Eternal optimism rolls around every year on opening day

By : 
David Phillips
Reflections from my Notebook

Major League Baseball seems as if it should be destined for failure, yet the sport of baseball endures, sometimes in spite of itself. Fans across the country celebrated opening day last week with eternal optimism for their teams, just as they have for more than a century.

Starting the season even earlier than last year seemed to be a questionable decision for MLB since a record 28 games were postponed in early 2018 as bizarre weather hit the northern United States. The Minnesota Twins missed three straight days due to unplayable conditions caused by snow.

With all the extreme winter weather earlier this year, it seemed a sure bet that stadiums wouldn’t be ready for opening day once again. Yet, on opening weekend just one game was postponed — and that was due to rain.

Even more curious was the decision to open the season in Minnesota, the earliest start for the Twins at the outdoor Target Field. An away game in a warmer location would seem more appropriate.

Instead of snowdrifts and subzero temperatures that had blanketed the state earlier, sunny, spring-like 49-degree weather welcomed a capacity crowd at Target Field to watch the Twins take on the Indians, last year’s division champions.

MLB has also overcome its decision to resist the salary cap policy that exists in all other major sports to ensure parity. Baseball teams in the big markets can bankroll teams of superstars, creating a rift between haves and have-nots.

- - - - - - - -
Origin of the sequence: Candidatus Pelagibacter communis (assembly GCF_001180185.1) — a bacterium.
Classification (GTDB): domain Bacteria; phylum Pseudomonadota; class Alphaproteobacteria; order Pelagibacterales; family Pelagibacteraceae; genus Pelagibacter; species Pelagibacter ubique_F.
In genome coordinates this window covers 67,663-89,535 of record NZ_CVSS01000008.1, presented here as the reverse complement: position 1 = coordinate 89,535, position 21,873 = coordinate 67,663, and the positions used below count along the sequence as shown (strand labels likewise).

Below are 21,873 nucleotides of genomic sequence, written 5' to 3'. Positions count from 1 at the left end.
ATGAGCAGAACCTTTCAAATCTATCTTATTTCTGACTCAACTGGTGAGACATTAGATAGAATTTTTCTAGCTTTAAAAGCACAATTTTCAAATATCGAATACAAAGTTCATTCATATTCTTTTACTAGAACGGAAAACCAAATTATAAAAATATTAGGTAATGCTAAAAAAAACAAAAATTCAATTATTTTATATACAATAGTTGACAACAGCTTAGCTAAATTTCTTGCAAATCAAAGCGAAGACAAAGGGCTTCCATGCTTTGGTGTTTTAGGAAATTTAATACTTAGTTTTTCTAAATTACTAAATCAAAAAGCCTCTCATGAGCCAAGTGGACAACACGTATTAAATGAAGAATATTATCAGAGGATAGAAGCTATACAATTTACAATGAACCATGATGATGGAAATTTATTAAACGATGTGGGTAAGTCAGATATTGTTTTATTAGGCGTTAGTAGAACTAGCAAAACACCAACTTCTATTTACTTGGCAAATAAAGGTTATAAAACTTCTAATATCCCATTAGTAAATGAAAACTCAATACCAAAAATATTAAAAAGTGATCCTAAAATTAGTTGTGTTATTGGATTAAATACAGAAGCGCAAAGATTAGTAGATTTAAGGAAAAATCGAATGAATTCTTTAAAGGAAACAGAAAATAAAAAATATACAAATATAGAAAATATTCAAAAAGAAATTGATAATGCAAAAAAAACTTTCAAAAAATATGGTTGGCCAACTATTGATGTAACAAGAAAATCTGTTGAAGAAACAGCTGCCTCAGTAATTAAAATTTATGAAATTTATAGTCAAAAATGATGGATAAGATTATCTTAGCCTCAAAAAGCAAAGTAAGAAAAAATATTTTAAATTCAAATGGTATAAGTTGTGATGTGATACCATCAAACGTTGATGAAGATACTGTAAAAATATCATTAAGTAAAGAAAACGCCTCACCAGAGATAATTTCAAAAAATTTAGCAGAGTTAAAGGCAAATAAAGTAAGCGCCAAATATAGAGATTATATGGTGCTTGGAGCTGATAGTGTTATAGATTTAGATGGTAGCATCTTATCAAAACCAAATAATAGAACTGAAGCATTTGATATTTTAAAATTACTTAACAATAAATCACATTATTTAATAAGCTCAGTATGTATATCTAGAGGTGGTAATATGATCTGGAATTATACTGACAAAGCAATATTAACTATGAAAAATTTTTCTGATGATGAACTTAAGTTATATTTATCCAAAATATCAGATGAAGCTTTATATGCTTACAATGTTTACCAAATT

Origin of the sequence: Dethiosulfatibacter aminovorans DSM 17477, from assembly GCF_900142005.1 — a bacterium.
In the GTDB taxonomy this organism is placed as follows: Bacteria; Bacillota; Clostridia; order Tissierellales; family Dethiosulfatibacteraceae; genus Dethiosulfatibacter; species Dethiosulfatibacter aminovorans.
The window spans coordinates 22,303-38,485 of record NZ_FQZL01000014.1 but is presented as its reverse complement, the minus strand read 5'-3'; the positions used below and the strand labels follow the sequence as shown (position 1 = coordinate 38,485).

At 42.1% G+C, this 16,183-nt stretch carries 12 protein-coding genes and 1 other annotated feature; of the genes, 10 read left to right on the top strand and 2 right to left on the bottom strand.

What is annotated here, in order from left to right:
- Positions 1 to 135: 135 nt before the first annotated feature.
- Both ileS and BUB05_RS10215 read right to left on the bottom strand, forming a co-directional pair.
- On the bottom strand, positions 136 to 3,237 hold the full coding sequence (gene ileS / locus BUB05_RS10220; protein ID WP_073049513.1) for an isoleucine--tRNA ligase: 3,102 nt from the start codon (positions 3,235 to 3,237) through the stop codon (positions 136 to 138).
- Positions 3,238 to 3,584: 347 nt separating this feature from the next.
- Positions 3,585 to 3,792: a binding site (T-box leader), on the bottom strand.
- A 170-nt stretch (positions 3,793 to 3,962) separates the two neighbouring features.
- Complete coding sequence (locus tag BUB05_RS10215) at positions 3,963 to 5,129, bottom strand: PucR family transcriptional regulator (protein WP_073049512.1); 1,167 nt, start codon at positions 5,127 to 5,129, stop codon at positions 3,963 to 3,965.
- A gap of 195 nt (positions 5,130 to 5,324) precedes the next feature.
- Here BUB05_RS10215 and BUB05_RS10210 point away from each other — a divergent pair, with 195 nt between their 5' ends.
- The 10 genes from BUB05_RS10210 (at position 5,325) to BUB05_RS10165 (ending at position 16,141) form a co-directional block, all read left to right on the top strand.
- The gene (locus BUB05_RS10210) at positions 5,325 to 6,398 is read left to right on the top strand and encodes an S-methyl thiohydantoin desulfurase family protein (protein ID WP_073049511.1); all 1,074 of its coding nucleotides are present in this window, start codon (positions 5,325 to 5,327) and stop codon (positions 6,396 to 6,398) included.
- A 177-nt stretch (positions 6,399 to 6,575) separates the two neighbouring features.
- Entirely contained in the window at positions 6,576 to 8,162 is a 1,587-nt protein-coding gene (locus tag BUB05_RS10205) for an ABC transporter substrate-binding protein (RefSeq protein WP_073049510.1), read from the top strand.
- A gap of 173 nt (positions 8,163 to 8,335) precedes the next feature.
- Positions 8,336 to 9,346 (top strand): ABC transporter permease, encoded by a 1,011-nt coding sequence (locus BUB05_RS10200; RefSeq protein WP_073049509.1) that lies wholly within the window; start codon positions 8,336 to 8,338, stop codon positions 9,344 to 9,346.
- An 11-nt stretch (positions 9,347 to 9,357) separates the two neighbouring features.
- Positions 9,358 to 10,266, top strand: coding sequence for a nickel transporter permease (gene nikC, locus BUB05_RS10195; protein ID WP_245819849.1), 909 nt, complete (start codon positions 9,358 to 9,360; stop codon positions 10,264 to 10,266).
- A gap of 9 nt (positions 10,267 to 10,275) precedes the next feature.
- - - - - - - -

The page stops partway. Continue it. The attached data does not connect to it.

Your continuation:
Yet baseball has the most parity of any of the major sports. There hasn’t been a back-to-back champion since the New York Yankees won its third title in a row in 2000.

In football, the New England Patriots recently won its sixth Super Bowl since 2002. In basketball, the Golden State Warriors have won three of the past four NBA championships and is one of four teams to have won 15 of the past 19 NBA titles. Hockey also has had a small group of teams to win titles in the past decade.

In baseball, 12 teams have won the World Series in the past 18 years. And, some of those have been quite unexpected — the Boston Red Sox breaking an 86-year curse, the Chicago White Sox winning for the first time since 1917 and the Chicago Cubs overcoming a hex — caused by a goat of all things — from 71 years ago to win it all.

That’s why baseball fans have eternal optimism as opening day approaches each year.

The optimism in Minnesota was a little more cautious this year after the team took a step backward last season. However, a mixture of emerging stars and recent free agent signees led to a masterful 2-0 win over Cleveland, the first opening day shutout for the Twins in 49 years.

New ace Jose Berrios, just 25, held the Indians to two hits and one walk while striking out 10. The only runs came in the seventh inning when Marwin Gonzalez hit a double to drive in Nelson Cruz and C.J. Cron. All three players are newcomers, signed to the Twins during the offseason.

Teams have found that it doesn’t work to just go out and purchase an all-star team. The successful franchises in recent years have mixed homegrown talent with strategic free agent signings to build winning teams.